|Carlton Ward Jr. is an environmental photojournalist from Clearwater, Florida, with graduate training in ecology and anthropology. Through his photographs, he aims to promote conservation of natural environments and cultural legacies. At home and abroad, Carlton seeks stories where he can use photographs to make a difference.|
Carlton's passion for nature was born from the Florida landscape, where eight generations of family history have anchored his perspective. He sees cultural heritage and the natural environment as two of society's greatest yet most threatened resources.
He regularly produces stories for newspapers and magazines including recent features in Smithsonian, National Wildlife, Africa Geographic and Outdoor Photographer.
For his first book, The Edge of Africa, Carlton spent eight months in the tropical rain forests of Gabon, documenting the unseen wonders of life at the edge of the African continent. He participated in 5 different multi-taxa bio-diversity research expeditions with the Smithsonian Institution - the most intensive bio-diversity research yet conducted for Gabon. Using custom-made studio and camera techniques, Carlton documented over 400 different species of living plants and animals. Many species he photographed for the first time and several were new to science.
Beyond the value for scientific record, Carlton recognizes the power of photographs to influence public perceptions and inspire change. He seeks pictures that capture the essence of subjects in a way that will engage readers and help carry the science-based messages to broader audiences.
Carlton continued that tradition by photographing endangered desert elephants in the Sahel region of Mali, at the edge of the Sahara near Timbuktu. He worked closely with researchers and conservationists from the WILD Foundation and Save the Elephants to raise awareness for this special herd - the last population of elephants in the Sahel of West Africa. Read more in Fieldnotes.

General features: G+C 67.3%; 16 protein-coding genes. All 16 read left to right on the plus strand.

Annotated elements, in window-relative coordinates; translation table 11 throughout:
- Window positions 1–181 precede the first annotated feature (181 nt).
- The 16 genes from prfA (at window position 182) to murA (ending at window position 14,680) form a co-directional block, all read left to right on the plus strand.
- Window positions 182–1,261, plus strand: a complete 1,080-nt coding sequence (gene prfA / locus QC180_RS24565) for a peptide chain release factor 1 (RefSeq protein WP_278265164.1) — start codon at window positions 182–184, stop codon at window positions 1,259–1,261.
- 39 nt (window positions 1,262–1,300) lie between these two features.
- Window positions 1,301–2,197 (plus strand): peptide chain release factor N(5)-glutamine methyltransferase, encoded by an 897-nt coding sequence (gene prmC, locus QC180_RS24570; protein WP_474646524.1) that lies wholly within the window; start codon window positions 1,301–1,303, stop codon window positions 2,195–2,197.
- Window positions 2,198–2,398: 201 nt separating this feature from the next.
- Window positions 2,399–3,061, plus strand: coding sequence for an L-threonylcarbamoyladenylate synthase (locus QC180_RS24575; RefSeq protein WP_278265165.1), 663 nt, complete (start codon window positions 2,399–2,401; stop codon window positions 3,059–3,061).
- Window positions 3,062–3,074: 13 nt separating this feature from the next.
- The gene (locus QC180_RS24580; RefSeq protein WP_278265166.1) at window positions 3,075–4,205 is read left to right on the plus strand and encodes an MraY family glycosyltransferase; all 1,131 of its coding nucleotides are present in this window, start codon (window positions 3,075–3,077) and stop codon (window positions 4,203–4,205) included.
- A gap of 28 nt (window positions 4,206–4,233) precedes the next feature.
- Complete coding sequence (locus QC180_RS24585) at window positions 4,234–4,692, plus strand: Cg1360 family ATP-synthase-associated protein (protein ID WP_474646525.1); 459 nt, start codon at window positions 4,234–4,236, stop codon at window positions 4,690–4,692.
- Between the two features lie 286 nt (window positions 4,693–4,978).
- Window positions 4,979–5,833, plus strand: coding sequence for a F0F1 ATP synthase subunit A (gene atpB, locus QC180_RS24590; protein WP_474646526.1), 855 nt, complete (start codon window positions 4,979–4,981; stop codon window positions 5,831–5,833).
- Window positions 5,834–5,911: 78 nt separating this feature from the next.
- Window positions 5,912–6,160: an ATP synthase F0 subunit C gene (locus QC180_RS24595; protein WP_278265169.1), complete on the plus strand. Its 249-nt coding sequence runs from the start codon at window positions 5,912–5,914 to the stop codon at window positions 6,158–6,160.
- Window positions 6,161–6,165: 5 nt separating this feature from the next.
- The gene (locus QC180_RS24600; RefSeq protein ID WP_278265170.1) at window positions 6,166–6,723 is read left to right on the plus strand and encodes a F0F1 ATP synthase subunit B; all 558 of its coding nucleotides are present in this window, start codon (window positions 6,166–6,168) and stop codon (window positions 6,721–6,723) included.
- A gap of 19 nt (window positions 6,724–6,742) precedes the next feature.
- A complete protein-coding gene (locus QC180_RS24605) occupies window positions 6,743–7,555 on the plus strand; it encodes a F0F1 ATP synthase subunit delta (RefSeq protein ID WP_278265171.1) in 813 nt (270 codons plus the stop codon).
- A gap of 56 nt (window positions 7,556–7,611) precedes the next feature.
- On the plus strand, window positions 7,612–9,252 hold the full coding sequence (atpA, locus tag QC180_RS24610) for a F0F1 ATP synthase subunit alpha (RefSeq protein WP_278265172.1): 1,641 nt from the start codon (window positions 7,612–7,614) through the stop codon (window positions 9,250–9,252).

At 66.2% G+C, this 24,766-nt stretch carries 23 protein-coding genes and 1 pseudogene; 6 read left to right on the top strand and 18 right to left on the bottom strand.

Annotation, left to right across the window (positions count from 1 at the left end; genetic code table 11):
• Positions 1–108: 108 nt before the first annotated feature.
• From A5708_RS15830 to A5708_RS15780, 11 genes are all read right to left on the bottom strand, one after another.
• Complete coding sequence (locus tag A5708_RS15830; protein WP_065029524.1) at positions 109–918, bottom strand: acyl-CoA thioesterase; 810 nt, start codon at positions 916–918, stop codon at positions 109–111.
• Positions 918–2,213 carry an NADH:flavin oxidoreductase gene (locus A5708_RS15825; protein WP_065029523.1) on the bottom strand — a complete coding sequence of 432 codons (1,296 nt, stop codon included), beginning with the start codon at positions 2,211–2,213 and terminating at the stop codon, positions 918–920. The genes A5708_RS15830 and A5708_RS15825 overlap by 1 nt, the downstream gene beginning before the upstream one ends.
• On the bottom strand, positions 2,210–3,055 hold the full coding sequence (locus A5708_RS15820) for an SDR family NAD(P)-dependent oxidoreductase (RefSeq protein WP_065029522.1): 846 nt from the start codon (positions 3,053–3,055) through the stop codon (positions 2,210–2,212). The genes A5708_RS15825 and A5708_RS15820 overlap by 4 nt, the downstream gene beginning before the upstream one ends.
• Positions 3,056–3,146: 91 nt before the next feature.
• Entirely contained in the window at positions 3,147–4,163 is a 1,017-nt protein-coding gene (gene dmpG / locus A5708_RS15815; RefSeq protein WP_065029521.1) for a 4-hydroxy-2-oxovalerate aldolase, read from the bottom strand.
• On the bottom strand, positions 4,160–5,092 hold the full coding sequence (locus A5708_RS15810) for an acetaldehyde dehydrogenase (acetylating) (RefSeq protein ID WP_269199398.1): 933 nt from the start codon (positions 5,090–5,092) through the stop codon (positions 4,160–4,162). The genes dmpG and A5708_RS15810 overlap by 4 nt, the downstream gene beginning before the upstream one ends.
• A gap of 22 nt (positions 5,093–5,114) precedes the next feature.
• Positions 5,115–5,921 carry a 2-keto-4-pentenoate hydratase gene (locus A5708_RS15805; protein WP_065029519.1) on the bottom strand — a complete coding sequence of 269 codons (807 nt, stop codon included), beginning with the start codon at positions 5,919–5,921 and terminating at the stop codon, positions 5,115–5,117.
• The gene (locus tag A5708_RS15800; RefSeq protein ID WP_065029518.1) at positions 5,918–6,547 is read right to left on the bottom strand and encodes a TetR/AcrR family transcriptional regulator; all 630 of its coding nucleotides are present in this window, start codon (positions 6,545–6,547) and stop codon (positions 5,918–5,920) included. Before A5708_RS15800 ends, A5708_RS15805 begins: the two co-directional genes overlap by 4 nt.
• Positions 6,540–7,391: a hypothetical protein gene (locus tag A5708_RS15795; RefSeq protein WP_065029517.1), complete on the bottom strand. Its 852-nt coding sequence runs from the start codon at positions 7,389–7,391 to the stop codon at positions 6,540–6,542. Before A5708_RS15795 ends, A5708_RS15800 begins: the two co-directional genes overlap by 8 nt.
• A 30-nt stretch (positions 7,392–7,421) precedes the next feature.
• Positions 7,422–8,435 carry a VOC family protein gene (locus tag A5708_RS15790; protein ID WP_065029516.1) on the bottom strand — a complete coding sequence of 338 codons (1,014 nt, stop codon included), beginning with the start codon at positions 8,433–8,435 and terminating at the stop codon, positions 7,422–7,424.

While at home in the US, Carlton turns his attention toward Florida conservation issues and is engaged in a number of long-term projects aimed at celebrating the state's vanishing natural heritage as a tool for protecting it.
In 2004, Carlton founded the Legacy Institute for Nature & Culture (LINC), a non-profit organization for conservation communications. LINC's mission is to raise awareness for natural environments and cultural legacies, educate about important connections between human societies and natural ecosystems, and promote conservation of natural heritage.
Carlton is a founding member of the International League of Conservation Photographers (ILCP) and wrote Conservation Photography, the first thesis on the emerging field.
His 2009 Book, Florida Cowboys, won a silver medal in the Florida Book Awards and Popular Photography Magazine featured him as one of three photographers working to save vanishing America.
Working with a team of conservationists, Carlton founded the Florida Wildlife Corridor initiative on Earth Day 2010 with a goal of connecting landscapes between the Everglades and Georgia.